Students and Faculty Adjust to Academic Life During COVID-19



In-person classes began this Monday.

Contributing writer Sahil Annamaneni ’24 interviewed Ms. Sarah Forbes, instructor in Spanish, Oliver Hurwitz ’21, Mr. Adam Lang, instructor in economics, Isamar Martinez ’24, and Phil Warren ’24 about adjusting to academic life this year.

The new daily schedule was designed to effectively support hybrid learning. Classes now meet four periods per week – either in the form of four 50-minute sessions or two 50-minute sessions and one 110-minute session – while in the past, classes usually met for five 45 minute periods per week. To simplify the structure, and to provide sufficient time for instructors, classes start on the hour (at 10:00 a.m. for example), and there are 10-minute passing periods, rather than 5-minute passing periods, between each class. For some classes such as science classes, however, the period will end five minutes early since seats need to be wiped down and workstations need to be cleaned out in a way that was not typically done before. The decision to make classes a standard fifty minutes was made to account for any technical difficulties and complications that may arise with Zoom and in-person class rotations now that quarantine has ended. Mr. Jared Hall, dean of academic life, pointed out that these changes should help lighten an unnecessary cognitive load involved in teaching and learning.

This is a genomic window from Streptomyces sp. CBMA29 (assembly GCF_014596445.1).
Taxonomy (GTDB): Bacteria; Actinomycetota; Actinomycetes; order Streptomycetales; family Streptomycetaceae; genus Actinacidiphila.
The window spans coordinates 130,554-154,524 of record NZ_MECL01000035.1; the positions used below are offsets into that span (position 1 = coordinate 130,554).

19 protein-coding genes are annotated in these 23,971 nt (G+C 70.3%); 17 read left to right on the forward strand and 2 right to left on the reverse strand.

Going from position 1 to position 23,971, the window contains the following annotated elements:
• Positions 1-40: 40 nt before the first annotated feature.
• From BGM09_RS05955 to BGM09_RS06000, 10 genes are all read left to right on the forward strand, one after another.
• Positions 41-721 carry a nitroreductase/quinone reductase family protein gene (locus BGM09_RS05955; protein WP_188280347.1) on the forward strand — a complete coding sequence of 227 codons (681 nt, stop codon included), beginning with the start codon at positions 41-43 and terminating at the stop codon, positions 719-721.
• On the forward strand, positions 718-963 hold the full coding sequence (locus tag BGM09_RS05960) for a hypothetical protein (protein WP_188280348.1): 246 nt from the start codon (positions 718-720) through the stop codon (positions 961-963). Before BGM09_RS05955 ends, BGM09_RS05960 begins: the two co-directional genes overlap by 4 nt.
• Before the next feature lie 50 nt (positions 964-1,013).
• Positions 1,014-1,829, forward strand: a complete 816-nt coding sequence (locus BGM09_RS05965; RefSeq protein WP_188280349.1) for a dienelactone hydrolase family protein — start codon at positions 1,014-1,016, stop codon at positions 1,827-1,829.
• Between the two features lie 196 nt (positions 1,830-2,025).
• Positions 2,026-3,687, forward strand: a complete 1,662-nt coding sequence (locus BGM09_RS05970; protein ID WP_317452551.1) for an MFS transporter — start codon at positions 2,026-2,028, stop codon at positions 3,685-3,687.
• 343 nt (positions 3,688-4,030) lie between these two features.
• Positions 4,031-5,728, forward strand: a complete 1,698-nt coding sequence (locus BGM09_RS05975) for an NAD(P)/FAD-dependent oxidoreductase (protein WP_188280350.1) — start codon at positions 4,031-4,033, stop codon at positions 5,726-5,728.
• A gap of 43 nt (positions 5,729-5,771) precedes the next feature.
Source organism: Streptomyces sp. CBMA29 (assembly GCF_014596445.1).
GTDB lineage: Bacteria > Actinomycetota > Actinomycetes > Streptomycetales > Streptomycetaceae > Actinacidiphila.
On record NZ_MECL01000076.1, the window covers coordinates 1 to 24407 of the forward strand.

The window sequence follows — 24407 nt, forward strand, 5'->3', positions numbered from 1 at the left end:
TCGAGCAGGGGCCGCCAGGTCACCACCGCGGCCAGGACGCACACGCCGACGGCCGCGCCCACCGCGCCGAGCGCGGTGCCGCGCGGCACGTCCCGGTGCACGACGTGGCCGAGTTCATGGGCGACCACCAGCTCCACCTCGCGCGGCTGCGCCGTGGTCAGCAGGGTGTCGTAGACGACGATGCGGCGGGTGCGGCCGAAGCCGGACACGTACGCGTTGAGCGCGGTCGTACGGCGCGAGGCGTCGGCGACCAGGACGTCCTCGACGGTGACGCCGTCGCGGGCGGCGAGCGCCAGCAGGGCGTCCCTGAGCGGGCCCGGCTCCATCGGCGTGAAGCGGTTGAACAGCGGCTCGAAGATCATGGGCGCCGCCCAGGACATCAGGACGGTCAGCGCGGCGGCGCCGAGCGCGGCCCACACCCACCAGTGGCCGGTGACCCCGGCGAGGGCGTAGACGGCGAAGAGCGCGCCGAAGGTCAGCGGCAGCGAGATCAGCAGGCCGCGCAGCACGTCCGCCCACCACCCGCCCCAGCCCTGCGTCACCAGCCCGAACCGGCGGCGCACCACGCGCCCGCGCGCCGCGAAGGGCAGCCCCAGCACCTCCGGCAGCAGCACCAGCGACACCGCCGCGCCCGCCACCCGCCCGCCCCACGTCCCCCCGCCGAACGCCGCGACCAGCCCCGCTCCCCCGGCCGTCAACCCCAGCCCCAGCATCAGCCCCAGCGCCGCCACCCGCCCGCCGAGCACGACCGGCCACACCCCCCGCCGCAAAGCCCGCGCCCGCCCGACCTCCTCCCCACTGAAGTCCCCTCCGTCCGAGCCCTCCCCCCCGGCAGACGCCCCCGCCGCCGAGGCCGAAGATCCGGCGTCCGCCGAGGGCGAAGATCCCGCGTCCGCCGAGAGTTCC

During Quarantine

“Three-dimensional interaction is much more ideal than two-dimensional interaction, but that’s better than no interaction.”

Read the full interview with Oliver Hurwitz ’21, Mr. Adam Lang, instructor in economics, and Isamar Martinez ’24.


After Quarantine

“In person, you can pay attention better, and it’s a lot easier for a natural flow of discussion.”

Read the full interview with Ms. Sarah Forbes, instructor in Spanish, and Phil Warren ’24.